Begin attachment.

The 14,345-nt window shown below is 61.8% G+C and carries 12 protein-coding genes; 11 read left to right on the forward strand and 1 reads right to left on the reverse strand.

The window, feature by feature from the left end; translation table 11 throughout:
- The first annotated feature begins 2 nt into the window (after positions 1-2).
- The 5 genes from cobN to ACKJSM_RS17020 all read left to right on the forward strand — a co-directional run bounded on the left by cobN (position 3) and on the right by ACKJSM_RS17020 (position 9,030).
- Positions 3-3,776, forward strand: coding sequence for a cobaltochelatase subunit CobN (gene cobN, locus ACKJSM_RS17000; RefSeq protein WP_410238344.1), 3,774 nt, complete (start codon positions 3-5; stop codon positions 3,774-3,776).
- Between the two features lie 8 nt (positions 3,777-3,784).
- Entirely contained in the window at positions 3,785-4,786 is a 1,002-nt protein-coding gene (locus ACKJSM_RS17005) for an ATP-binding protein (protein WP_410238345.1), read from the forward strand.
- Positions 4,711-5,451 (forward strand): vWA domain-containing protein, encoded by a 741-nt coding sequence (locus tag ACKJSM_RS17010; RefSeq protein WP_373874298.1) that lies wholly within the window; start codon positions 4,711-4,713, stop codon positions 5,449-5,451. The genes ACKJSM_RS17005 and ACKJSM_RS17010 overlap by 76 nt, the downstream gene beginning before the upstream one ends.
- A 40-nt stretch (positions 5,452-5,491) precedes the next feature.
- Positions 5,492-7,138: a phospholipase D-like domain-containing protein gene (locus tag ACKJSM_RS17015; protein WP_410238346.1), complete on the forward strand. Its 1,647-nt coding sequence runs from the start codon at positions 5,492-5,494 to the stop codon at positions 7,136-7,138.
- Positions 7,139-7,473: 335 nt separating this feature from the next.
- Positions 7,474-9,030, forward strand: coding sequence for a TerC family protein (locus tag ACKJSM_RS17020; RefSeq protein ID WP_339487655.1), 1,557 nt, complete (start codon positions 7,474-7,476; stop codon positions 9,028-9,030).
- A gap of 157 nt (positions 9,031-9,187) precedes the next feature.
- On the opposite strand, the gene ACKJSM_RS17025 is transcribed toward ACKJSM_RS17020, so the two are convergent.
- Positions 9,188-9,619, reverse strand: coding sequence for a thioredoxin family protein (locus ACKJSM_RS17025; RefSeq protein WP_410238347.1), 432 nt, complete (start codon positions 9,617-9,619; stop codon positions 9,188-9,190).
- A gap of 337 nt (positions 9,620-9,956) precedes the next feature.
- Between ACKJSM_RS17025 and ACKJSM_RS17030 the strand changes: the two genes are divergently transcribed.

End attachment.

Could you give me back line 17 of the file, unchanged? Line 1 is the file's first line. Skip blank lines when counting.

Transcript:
- Between ACKJSM_RS17025 and ACKJSM_RS17030 the strand changes: the two genes are divergently transcribed.